Turning on lights after developer

Discussion in 'B&W: Film, Paper, Chemistry' started by brofkand, Aug 11, 2012.

  1. brofkand

    brofkand Member

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    I saw a YouTube video from The View Camera Store where Fred is demonstrating the use of BTZS tubes for processing sheet film. He removes the film out of the tube after developer and processes in stop and fix in room light.

    Is this advisable? What are the risks? Fred states in the comments that nearly all of the light sensitivity of the film is gone after development, but I have personally seen my prints (test strips mostly) fade away after taking them out of the Dektol to inspect in room light.

    I use a Yankee Agitank and it takes a bit of time to dump and fill it, it would be helpful to not have to worry too much about total darkness after I develop (mostly Rodinal stand developing with Foma 100, but some FP4/Delta 100 with Rodinal as well). Not saying I would turn on every light in the house, but I could at least take off the tank lid for the stop and fix steps and agitate by dip-and-dunk using dim ambient lighting.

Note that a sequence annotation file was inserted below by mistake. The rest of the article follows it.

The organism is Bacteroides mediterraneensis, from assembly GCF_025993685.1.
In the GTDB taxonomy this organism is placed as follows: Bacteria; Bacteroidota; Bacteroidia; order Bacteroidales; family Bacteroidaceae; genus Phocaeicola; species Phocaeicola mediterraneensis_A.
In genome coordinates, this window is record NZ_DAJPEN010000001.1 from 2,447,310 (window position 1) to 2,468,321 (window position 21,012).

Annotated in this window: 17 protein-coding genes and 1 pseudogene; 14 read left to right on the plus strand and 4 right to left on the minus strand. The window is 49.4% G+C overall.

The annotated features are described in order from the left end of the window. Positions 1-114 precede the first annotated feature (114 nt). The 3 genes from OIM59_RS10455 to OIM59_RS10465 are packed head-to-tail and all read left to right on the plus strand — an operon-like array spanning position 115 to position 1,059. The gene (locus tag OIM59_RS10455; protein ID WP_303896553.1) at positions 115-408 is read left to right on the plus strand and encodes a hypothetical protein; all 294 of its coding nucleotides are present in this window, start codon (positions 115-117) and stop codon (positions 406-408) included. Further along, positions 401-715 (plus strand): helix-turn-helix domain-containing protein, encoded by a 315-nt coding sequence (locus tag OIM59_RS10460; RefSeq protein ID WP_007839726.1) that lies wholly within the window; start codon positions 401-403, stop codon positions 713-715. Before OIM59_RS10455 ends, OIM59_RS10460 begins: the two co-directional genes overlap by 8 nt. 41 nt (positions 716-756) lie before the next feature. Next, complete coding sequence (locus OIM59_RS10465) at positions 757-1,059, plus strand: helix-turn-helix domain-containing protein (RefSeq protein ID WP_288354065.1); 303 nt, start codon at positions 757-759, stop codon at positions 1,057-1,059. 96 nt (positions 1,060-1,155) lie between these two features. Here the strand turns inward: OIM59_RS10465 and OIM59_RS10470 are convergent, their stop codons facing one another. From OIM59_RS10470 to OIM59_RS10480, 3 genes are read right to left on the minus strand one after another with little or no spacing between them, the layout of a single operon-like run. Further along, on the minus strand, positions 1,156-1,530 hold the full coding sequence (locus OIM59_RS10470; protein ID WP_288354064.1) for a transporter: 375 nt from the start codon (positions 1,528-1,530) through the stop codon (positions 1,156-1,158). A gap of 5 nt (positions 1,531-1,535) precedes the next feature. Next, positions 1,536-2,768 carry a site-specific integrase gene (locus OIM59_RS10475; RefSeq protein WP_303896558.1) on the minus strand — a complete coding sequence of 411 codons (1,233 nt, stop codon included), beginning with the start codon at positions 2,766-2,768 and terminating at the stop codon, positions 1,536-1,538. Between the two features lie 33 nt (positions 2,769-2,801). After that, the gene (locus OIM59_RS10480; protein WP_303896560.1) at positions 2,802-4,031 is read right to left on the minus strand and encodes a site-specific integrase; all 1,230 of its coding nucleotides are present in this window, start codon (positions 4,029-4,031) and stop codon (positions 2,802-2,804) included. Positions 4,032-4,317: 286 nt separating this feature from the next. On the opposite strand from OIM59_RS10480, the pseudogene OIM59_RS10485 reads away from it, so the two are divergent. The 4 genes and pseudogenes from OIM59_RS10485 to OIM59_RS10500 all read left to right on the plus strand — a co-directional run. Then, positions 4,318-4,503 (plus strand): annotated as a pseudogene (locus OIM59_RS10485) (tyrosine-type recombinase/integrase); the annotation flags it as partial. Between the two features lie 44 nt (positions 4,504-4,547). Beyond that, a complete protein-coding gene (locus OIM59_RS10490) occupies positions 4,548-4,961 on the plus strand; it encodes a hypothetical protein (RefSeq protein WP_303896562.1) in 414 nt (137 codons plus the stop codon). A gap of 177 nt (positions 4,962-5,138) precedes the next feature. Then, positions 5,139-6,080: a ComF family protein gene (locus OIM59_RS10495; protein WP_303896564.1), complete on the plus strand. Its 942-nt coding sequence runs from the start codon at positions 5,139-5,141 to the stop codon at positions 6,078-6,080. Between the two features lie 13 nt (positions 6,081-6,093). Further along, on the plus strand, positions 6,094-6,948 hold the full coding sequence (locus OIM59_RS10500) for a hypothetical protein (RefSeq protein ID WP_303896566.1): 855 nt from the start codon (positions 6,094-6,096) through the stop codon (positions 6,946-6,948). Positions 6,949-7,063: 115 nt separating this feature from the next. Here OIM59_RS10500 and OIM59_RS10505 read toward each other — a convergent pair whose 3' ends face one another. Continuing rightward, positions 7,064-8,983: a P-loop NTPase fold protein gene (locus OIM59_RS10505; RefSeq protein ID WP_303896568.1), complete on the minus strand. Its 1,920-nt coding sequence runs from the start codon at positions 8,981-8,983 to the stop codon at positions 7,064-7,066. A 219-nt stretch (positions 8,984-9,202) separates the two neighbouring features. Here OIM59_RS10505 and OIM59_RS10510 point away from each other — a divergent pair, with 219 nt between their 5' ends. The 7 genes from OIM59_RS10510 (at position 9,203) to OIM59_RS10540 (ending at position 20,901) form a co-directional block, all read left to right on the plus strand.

2. Fotoguy20d

    Fotoguy20d Subscriber

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    Ive had the same result with paper in Ilford developer. I dont use stop - just a quick water rinse at most - and go straight to fixer. I'll usually pop the top of my tank after 1.5 - 2 minutes (I use HP Combi tanks for sheet film and Paterson System 4 for roll) and take a quick peek before putting it back in for the rest of the fix.

    Dan
     
  3. johnielvis

    johnielvis Member

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    yup....I USED to do that--I just loved to develop, rinse (and stop bath!!!) and then put the film in the bleach and bleach that silver away--